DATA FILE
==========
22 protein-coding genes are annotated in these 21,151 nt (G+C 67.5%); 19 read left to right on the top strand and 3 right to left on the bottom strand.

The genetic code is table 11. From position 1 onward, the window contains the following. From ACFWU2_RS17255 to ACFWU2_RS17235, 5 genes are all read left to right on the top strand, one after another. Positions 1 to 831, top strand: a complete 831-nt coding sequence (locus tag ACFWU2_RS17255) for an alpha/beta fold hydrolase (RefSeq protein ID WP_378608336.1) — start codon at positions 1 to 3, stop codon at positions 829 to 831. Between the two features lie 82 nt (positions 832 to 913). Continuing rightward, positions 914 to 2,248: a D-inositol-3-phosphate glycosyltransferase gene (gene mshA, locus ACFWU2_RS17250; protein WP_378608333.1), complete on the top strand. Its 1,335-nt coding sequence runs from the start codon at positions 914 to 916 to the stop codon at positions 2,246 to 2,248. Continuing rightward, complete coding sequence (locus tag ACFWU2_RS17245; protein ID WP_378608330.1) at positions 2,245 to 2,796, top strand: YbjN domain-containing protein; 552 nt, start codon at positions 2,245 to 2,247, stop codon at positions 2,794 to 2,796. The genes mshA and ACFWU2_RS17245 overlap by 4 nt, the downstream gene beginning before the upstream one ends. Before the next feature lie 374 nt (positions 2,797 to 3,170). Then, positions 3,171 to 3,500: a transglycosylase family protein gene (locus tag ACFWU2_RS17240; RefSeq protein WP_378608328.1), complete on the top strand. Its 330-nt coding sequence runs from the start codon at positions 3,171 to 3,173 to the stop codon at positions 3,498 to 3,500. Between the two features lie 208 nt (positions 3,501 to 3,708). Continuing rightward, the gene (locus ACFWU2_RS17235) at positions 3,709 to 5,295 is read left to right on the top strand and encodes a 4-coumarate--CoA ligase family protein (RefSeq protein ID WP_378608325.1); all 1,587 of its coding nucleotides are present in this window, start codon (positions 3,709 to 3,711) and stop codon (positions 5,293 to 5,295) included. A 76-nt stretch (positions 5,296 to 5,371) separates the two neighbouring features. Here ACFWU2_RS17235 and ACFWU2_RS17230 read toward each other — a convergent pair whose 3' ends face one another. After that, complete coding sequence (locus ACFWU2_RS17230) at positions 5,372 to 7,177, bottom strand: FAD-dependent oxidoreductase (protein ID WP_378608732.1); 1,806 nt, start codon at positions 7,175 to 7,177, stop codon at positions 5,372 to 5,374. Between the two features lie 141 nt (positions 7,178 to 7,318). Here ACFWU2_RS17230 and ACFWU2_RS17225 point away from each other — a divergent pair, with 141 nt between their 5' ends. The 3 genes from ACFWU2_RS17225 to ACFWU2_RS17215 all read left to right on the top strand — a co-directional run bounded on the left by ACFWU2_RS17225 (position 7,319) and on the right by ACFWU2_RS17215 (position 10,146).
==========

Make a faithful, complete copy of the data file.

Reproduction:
22 protein-coding genes are annotated in these 21,151 nt (G+C 67.5%); 19 read left to right on the top strand and 3 right to left on the bottom strand.

The genetic code is table 11. From position 1 onward, the window contains the following. From ACFWU2_RS17255 to ACFWU2_RS17235, 5 genes are all read left to right on the top strand, one after another. Positions 1 to 831, top strand: a complete 831-nt coding sequence (locus tag ACFWU2_RS17255) for an alpha/beta fold hydrolase (RefSeq protein ID WP_378608336.1) — start codon at positions 1 to 3, stop codon at positions 829 to 831. Between the two features lie 82 nt (positions 832 to 913). Continuing rightward, positions 914 to 2,248: a D-inositol-3-phosphate glycosyltransferase gene (gene mshA, locus ACFWU2_RS17250; protein WP_378608333.1), complete on the top strand. Its 1,335-nt coding sequence runs from the start codon at positions 914 to 916 to the stop codon at positions 2,246 to 2,248. Continuing rightward, complete coding sequence (locus tag ACFWU2_RS17245; protein ID WP_378608330.1) at positions 2,245 to 2,796, top strand: YbjN domain-containing protein; 552 nt, start codon at positions 2,245 to 2,247, stop codon at positions 2,794 to 2,796. The genes mshA and ACFWU2_RS17245 overlap by 4 nt, the downstream gene beginning before the upstream one ends. Before the next feature lie 374 nt (positions 2,797 to 3,170). Then, positions 3,171 to 3,500: a transglycosylase family protein gene (locus tag ACFWU2_RS17240; RefSeq protein WP_378608328.1), complete on the top strand. Its 330-nt coding sequence runs from the start codon at positions 3,171 to 3,173 to the stop codon at positions 3,498 to 3,500. Between the two features lie 208 nt (positions 3,501 to 3,708). Continuing rightward, the gene (locus ACFWU2_RS17235) at positions 3,709 to 5,295 is read left to right on the top strand and encodes a 4-coumarate--CoA ligase family protein (RefSeq protein ID WP_378608325.1); all 1,587 of its coding nucleotides are present in this window, start codon (positions 3,709 to 3,711) and stop codon (positions 5,293 to 5,295) included. A 76-nt stretch (positions 5,296 to 5,371) separates the two neighbouring features. Here ACFWU2_RS17235 and ACFWU2_RS17230 read toward each other — a convergent pair whose 3' ends face one another. After that, complete coding sequence (locus ACFWU2_RS17230) at positions 5,372 to 7,177, bottom strand: FAD-dependent oxidoreductase (protein ID WP_378608732.1); 1,806 nt, start codon at positions 7,175 to 7,177, stop codon at positions 5,372 to 5,374. Between the two features lie 141 nt (positions 7,178 to 7,318). Here ACFWU2_RS17230 and ACFWU2_RS17225 point away from each other — a divergent pair, with 141 nt between their 5' ends. The 3 genes from ACFWU2_RS17225 to ACFWU2_RS17215 all read left to right on the top strand — a co-directional run bounded on the left by ACFWU2_RS17225 (position 7,319) and on the right by ACFWU2_RS17215 (position 10,146).